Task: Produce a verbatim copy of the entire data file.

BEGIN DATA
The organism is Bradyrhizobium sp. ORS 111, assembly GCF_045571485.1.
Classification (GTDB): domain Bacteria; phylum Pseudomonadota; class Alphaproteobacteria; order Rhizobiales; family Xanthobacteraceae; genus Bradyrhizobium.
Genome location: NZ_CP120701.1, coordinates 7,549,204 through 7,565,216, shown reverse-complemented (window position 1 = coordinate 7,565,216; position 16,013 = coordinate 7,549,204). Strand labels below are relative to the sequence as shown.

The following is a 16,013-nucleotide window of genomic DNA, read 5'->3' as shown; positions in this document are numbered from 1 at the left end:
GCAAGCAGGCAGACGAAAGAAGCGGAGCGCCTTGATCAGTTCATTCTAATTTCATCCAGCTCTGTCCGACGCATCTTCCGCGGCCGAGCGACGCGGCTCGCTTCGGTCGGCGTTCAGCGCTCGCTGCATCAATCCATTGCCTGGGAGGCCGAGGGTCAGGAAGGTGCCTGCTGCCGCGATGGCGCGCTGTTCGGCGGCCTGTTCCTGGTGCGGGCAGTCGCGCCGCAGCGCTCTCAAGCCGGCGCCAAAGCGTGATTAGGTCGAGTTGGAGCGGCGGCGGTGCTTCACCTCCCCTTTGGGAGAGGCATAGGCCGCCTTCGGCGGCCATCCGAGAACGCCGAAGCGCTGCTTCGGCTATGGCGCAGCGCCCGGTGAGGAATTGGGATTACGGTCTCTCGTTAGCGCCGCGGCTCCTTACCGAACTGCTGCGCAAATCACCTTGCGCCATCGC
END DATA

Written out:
The organism is Bradyrhizobium sp. ORS 111, assembly GCF_045571485.1.
Classification (GTDB): domain Bacteria; phylum Pseudomonadota; class Alphaproteobacteria; order Rhizobiales; family Xanthobacteraceae; genus Bradyrhizobium.
Genome location: NZ_CP120701.1, coordinates 7,549,204 through 7,565,216, shown reverse-complemented (window position 1 = coordinate 7,565,216; position 16,013 = coordinate 7,549,204). Strand labels below are relative to the sequence as shown.

The following is a 16,013-nucleotide window of genomic DNA, read 5'->3' as shown; positions in this document are numbered from 1 at the left end:
GCAAGCAGGCAGACGAAAGAAGCGGAGCGCCTTGATCAGTTCATTCTAATTTCATCCAGCTCTGTCCGACGCATCTTCCGCGGCCGAGCGACGCGGCTCGCTTCGGTCGGCGTTCAGCGCTCGCTGCATCAATCCATTGCCTGGGAGGCCGAGGGTCAGGAAGGTGCCTGCTGCCGCGATGGCGCGCTGTTCGGCGGCCTGTTCCTGGTGCGGGCAGTCGCGCCGCAGCGCTCTCAAGCCGGCGCCAAAGCGTGATTAGGTCGAGTTGGAGCGGCGGCGGTGCTTCACCTCCCCTTTGGGAGAGGCATAGGCCGCCTTCGGCGGCCATCCGAGAACGCCGAAGCGCTGCTTCGGCTATGGCGCAGCGCCCGGTGAGGAATTGGGATTACGGTCTCTCGTTAGCGCCGCGGCTCCTTACCGAACTGCTGCGCAAATCACCTTGCGCCATCGC